Heel Pain: Don't let Sever's stop you playing sport
It's now officially winter sports season, with every code competing last weekend, and with it there's been a spike of kids complaining of sore heels. As well as a lot of kids complaining of sore heels, there's almost as many accurate sideline diagnoses of Sever's disease, the reason being that it's relatively common.
The literature suggests that up to 15% of active 10-12 year old will experience one or two sore heels during the sporting season, more commonly at the beginning of the season, and in boys more than girls. This age range isn't absolute and can effect boys between 7 and 15 years and girls between 9 and 13 years.
Sever's disease is a term that describes inflammation of the growth plate in the calcaneus (heel), which is a cartilage plate attaching at the top to the Achilles tendon. This growth plate becomes relatively more irritable during growth spurts and when running load has dramatically increased (like the beginning of winter sports season).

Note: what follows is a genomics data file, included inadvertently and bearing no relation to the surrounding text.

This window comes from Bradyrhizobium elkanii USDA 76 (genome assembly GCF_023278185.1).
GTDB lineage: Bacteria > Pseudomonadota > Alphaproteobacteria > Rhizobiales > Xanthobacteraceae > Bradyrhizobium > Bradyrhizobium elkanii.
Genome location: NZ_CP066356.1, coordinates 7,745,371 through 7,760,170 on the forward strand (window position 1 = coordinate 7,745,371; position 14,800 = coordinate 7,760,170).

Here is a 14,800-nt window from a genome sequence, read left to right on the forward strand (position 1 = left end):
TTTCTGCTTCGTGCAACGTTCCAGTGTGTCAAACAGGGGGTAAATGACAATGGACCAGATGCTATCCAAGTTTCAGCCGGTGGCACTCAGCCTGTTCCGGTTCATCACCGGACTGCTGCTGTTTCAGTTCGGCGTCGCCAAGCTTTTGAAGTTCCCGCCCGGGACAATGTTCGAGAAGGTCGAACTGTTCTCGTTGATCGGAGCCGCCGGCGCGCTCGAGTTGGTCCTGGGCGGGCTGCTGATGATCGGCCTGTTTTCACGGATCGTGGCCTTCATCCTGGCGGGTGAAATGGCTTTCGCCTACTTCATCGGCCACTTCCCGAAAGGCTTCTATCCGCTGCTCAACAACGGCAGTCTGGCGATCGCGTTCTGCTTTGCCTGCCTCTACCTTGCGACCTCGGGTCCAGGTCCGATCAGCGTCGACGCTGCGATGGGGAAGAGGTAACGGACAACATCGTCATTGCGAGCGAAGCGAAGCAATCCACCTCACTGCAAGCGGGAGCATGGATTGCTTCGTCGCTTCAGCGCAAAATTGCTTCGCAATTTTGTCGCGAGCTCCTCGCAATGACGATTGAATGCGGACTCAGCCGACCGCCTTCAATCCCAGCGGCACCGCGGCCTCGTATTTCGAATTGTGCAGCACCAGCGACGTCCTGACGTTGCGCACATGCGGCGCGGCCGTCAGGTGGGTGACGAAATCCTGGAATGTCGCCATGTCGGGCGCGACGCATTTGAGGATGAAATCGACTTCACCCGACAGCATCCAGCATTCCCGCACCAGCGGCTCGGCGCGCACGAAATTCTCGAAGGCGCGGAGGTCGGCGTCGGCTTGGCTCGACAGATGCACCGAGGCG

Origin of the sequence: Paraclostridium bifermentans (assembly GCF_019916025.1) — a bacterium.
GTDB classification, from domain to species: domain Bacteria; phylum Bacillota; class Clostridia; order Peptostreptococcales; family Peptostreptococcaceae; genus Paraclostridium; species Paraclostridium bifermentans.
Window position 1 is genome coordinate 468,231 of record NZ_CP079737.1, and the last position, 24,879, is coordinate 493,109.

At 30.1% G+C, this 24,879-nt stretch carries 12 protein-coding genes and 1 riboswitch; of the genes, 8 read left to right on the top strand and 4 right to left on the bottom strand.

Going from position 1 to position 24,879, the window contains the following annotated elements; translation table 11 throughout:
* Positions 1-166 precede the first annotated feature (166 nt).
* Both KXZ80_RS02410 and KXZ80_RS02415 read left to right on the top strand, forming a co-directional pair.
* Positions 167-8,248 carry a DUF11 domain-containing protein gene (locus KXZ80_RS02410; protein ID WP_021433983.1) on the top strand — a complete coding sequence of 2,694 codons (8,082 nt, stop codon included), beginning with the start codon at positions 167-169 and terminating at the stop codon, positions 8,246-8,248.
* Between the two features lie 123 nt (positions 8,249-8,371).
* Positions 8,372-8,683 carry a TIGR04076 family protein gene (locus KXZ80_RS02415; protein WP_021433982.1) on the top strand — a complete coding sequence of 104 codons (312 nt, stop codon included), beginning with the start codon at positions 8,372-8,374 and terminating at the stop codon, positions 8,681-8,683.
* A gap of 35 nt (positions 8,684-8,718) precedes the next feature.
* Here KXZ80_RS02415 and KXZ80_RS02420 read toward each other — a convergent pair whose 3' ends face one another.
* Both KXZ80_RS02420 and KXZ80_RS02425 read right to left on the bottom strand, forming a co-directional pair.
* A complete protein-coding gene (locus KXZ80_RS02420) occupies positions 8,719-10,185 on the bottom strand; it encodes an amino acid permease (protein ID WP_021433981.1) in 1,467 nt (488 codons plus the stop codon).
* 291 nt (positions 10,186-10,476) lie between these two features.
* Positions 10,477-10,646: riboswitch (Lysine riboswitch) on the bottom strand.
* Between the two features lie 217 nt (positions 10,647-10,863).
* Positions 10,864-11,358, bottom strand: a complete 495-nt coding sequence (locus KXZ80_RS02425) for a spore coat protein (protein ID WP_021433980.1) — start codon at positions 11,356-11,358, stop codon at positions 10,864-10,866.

The good news however is that it's not all bad news, and that Sever's is not something kids just have to grow out of (which they eventually do when they stop growing). There are a number of known risk factors for Sever's disease; tight calves, weak calves and biomechanics that increase the torsional (twisting) forces through the heel.
A thorough assessment can help determine your child's modifiable risk factors, develop an exercise program specific to their needs and fit custom-moulded orthotics if needed.